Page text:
Reading Aloud

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5 Responses

  1. Only when reading aloud in language classrooms is used as an activity that is relevant to students and engaging does it become a useful activity. One thing I have tried in the past is having my students them draw what they are hearing when someone is reading aloud, and then compare their pictures afterwards. This helps with those learners that are more visual.

  2. Great tip Jennifer!!! This is another way to get students involved in reading aloud. Thank you for contributing.

  3. I’m not sure I agree: This is not true for all students, certainly, but some of my adult learners do find that they can follow better if they read along and also hear. So if I have enough room to spead students into pairs and groups I like to give them the opportunity to read out loud to each other, alternating paragraphs. In your experience, then, this is no good?

  4. This might be true for adult learners who are motivated and willing to learn. But as fa as I know, and according to my experience with high school students, it is very difficult to catch students attention for a secod or two while one of the peers is reading aloud. That’s why I don’t assign the activity anymore or if I assign it I set a purpose for the reading aloud as described above.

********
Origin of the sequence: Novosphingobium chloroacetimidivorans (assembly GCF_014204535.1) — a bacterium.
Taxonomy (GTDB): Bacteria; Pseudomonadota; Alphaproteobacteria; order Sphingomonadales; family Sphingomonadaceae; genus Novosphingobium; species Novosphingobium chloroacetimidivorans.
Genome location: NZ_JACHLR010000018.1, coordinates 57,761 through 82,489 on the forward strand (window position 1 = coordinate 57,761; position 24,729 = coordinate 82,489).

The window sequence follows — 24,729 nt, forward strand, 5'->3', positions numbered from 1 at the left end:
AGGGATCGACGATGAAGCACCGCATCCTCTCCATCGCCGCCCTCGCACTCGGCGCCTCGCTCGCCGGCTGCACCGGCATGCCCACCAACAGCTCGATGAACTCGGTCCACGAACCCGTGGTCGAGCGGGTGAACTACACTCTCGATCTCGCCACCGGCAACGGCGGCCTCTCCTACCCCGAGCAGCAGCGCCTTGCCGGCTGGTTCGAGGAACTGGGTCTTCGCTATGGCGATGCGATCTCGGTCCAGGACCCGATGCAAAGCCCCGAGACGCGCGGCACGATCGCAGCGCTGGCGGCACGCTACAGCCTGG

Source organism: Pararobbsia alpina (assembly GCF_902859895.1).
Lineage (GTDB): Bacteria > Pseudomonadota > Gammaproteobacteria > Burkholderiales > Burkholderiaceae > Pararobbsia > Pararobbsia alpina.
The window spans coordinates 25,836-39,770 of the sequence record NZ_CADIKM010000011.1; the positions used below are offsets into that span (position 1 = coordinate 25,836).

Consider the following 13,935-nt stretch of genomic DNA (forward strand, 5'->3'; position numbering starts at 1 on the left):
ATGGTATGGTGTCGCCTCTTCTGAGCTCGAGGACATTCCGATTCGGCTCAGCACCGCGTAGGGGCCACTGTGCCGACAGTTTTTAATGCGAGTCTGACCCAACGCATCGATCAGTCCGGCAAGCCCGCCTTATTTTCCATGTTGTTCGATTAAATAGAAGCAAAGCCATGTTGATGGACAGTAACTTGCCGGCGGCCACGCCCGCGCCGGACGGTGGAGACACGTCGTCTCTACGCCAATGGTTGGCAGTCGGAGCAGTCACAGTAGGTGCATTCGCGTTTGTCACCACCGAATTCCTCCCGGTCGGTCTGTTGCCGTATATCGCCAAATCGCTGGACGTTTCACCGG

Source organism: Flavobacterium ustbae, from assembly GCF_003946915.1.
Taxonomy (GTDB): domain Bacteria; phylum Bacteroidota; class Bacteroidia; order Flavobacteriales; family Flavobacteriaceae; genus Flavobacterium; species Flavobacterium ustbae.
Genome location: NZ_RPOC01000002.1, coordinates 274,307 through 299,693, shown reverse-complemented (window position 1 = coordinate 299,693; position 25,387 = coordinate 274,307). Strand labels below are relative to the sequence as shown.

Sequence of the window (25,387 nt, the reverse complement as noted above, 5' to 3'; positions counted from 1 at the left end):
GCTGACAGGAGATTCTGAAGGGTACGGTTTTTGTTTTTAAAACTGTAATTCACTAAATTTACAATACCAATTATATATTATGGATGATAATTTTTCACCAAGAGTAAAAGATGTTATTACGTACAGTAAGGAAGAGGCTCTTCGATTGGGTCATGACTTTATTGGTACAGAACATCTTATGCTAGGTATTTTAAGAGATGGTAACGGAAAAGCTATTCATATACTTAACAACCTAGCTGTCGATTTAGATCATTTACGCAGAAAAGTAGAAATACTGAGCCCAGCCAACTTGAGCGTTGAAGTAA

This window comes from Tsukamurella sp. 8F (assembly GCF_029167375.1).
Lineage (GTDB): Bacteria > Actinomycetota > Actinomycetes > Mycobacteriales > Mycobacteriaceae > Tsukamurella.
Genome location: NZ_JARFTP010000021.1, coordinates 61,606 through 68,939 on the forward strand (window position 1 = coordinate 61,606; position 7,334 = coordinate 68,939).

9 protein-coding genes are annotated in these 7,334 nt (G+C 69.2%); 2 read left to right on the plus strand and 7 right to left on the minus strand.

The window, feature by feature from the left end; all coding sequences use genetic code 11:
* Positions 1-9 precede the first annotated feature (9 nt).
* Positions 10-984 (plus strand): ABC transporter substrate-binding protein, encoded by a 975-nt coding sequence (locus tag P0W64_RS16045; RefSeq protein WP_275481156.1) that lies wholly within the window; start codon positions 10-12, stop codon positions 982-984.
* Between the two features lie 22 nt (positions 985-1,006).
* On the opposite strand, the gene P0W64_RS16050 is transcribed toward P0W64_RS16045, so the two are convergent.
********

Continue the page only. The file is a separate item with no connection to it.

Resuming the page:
5. Sonia Mohammad says:

    Hiii.. Thanks alot for your article..
    I understand according to the modern methodolgy of teaching second language, it is no use of asking students to read aloud.. They think as u’ve already mentioned it a waste of time… I do agree with you, but how about the following points:
    1. teacher – student reading monitor
    2- pronunciation , you may find a student of year 10 pronouncing one word incorrectly only because he wasn’t corrected one day
    3- what about eloquence and purity of language
    According to my native language, Arabic, this is a period specified only for listening to students reading aloud…

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